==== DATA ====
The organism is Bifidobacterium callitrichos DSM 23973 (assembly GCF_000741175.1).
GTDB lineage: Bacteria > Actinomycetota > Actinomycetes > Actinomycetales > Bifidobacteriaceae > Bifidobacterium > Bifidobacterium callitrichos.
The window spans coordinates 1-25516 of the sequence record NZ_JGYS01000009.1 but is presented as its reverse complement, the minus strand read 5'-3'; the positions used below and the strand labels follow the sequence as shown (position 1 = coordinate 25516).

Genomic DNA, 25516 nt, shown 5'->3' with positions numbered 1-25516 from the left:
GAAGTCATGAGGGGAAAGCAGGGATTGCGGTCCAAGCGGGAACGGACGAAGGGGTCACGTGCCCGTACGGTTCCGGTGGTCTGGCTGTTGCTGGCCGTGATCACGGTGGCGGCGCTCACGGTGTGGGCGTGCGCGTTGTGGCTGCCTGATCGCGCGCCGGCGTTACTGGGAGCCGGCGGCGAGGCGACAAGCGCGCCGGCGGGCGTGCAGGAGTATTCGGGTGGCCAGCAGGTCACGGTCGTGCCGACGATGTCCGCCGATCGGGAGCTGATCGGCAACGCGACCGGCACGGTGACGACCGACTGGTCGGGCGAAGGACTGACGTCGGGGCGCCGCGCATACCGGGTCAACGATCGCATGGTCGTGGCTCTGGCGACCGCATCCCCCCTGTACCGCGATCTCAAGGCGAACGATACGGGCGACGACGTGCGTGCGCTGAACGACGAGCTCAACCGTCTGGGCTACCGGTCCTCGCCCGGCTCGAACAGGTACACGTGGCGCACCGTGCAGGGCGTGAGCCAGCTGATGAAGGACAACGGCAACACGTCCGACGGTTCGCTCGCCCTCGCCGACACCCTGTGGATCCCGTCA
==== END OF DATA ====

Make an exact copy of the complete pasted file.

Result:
The organism is Bifidobacterium callitrichos DSM 23973 (assembly GCF_000741175.1).
GTDB lineage: Bacteria > Actinomycetota > Actinomycetes > Actinomycetales > Bifidobacteriaceae > Bifidobacterium > Bifidobacterium callitrichos.
The window spans coordinates 1-25516 of the sequence record NZ_JGYS01000009.1 but is presented as its reverse complement, the minus strand read 5'-3'; the positions used below and the strand labels follow the sequence as shown (position 1 = coordinate 25516).

Genomic DNA, 25516 nt, shown 5'->3' with positions numbered 1-25516 from the left:
GAAGTCATGAGGGGAAAGCAGGGATTGCGGTCCAAGCGGGAACGGACGAAGGGGTCACGTGCCCGTACGGTTCCGGTGGTCTGGCTGTTGCTGGCCGTGATCACGGTGGCGGCGCTCACGGTGTGGGCGTGCGCGTTGTGGCTGCCTGATCGCGCGCCGGCGTTACTGGGAGCCGGCGGCGAGGCGACAAGCGCGCCGGCGGGCGTGCAGGAGTATTCGGGTGGCCAGCAGGTCACGGTCGTGCCGACGATGTCCGCCGATCGGGAGCTGATCGGCAACGCGACCGGCACGGTGACGACCGACTGGTCGGGCGAAGGACTGACGTCGGGGCGCCGCGCATACCGGGTCAACGATCGCATGGTCGTGGCTCTGGCGACCGCATCCCCCCTGTACCGCGATCTCAAGGCGAACGATACGGGCGACGACGTGCGTGCGCTGAACGACGAGCTCAACCGTCTGGGCTACCGGTCCTCGCCCGGCTCGAACAGGTACACGTGGCGCACCGTGCAGGGCGTGAGCCAGCTGATGAAGGACAACGGCAACACGTCCGACGGTTCGCTCGCCCTCGCCGACACCCTGTGGATCCCGTCA